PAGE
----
Can Paul Reed refine his game to become an NBA star?

NEW YORK, NEW YORK - JANUARY 11: Paul Reed #4 of the DePaul Blue Demons is defended by Josh Roberts #1 of the St. John's Red Storm at Madison Square Garden on January 11, 2020 in New York City. (Photo by Steven Ryan/Getty Images)
NEW YORK, NEW YORK - JANUARY 11: Paul Reed #4 of the DePaul Blue Demons is defended by Josh Roberts #1 of the St. John's Red Storm at Madison Square Garden on January 11, 2020 in New York City. (Photo by Steven Ryan/Getty Images) /

Paul Reed’s skills are impressive, and he’s an interesting option in the middle of the draft. But can he continue to refine his game, or will he be an energy guy off the bench?

Paul Reed is one of the more interesting players to watch in the 2020 NBA Draft class. For a second, strip out our typical conversations about fit in the league, potential development and translation, and just appreciate how fun it is to watch the DePaul junior cook. The 6-foot-9 junior is a tangle of limbs, whirring from the perimeter towards the basket with herky-jerky movements and an unorthodox handle, combined with the ability to just glide through the air around contact.

He combines this with very good activity on the defensive end. It’s no surprise that any player who is as agile and long as Reed would be a useful defensive force at the college level, and Reed has been a good disruptor, posting a good 3.1 steal rate and an excellent 10.5 block rate. He’s not always in the right place, but he also makes that not really matter, and he can turn a game with his presence in the middle of a defense.

The upper tier of Reed’s potential outcomes is pretty exciting. He does a little bit of everything well, and his athletic indicators portend some exciting defensive upside. While he’s probably not a true rim protector thanks to his thinner frame, Reed projects as an imposing pick-and-roll defender thanks to his length and agility combination. He’s shown some good discipline in this area as well, and does well in DePaul’s hedge and recover system, covering a lot of ground even though he shows some hesitation with his reactions to plays developing.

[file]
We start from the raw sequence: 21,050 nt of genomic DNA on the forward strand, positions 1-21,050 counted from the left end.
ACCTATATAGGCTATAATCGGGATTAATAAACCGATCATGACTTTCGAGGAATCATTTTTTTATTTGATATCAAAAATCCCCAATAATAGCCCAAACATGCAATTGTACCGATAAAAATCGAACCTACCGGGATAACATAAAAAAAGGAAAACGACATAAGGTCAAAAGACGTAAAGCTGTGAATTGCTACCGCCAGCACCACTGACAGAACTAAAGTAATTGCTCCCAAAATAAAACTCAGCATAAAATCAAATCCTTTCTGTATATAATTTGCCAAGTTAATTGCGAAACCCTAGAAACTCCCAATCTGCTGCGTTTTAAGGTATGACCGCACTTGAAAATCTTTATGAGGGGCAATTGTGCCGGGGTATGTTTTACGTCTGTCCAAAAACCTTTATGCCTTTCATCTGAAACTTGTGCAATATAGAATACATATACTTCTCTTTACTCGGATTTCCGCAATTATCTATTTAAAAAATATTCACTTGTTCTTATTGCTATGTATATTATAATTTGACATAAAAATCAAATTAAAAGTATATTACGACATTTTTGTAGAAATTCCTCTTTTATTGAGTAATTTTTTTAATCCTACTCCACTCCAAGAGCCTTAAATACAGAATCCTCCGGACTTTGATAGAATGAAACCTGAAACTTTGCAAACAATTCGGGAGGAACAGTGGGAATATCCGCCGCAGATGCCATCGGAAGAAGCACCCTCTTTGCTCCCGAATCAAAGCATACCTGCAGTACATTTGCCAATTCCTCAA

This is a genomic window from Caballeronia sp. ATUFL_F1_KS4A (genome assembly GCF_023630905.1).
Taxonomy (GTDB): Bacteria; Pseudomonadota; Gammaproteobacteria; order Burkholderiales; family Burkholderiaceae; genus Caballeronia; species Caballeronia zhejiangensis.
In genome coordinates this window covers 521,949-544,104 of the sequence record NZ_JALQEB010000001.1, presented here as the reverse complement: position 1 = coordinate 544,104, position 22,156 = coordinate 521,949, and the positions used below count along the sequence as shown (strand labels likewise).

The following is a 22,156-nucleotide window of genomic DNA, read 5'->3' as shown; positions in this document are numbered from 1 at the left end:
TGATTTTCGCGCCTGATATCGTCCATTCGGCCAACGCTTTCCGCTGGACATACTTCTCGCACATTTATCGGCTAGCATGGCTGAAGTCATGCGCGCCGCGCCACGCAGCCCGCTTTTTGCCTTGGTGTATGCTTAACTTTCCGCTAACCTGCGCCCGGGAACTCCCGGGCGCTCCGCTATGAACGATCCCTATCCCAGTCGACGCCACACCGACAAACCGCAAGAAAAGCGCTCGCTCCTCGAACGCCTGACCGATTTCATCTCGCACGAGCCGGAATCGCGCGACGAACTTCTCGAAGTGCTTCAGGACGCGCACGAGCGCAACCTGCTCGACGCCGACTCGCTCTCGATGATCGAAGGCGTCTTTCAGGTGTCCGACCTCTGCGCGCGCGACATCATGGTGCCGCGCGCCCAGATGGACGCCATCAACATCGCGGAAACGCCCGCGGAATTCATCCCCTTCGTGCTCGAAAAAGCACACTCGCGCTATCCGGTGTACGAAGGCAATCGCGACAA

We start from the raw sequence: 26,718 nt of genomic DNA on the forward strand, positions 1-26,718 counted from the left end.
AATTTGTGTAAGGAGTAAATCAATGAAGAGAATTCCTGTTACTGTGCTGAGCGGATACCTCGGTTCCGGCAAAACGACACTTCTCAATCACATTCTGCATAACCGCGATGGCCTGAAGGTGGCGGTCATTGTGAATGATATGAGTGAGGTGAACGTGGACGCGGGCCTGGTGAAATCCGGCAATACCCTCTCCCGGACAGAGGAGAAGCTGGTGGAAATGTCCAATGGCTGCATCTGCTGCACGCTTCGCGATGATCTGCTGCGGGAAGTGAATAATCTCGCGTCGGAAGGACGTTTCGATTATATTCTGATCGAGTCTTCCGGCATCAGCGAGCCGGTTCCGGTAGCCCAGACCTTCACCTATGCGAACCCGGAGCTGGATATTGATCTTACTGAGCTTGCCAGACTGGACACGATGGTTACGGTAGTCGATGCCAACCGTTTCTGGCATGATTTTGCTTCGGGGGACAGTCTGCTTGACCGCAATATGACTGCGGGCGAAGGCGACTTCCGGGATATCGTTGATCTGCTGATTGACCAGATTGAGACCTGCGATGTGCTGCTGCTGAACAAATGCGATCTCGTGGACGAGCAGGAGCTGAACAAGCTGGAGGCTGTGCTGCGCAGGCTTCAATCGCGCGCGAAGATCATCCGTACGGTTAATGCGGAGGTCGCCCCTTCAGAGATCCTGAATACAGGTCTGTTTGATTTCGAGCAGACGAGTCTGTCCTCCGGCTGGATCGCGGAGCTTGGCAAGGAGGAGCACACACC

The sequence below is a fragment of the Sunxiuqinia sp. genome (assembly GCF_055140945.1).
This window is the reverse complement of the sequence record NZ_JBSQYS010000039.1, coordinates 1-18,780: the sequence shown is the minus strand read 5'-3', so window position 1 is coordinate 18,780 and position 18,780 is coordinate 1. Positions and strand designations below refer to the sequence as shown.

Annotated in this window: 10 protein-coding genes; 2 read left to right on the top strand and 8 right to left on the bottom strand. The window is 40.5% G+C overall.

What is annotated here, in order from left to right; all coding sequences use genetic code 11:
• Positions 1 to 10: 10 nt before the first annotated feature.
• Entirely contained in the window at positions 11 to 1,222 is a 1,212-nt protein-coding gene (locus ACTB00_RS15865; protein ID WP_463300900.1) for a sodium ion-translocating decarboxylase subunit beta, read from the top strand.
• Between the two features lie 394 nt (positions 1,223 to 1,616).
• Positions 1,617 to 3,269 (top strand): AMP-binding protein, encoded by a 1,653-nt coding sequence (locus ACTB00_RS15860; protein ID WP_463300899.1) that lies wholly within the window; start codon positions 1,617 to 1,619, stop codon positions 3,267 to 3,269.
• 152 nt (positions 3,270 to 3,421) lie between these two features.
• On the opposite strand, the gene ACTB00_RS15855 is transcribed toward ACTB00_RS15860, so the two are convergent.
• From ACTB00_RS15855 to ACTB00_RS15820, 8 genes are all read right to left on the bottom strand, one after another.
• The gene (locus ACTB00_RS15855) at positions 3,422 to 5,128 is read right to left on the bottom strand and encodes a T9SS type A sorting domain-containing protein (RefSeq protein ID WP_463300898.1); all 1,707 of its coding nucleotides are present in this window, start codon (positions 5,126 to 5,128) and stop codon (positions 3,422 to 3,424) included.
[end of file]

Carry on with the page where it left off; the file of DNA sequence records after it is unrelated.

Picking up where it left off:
This should hint at a good level of versatility for Reed, able to defend within a wide variety of schemes and contexts, both as a backline defender and at the point of attack. He’s also good rotating on a string, with good closeout technique and discipline contesting spot-up shots. Reed has a good baseline of value on defense, which will allow him to really flesh out his offensive game.

Offensively, Reed’s dribble-drive game is prime for development, as he has shown a good arsenal of dribble moves and finishing styles. A 68.2 percent finisher at the rim, per Hoop-Math, Reed has good hands in traffic off the catch, and he’s competent running pick-and-roll and getting a seal in the post.

The development hope for Reed is that his pull-up jumper continues to develop — he shows willingness to take these shots off the dribble, and already looks to be comfortable pulling from 3 when open, so there’s reason for optimism with his spot-up shooting, too. This will allow him to get the ball in his hands more, and be able to make use of his passing, one of his more underrated skills. While 1.8 assists per 40 minutes isn’t anything special, his technique as a passer is very promising.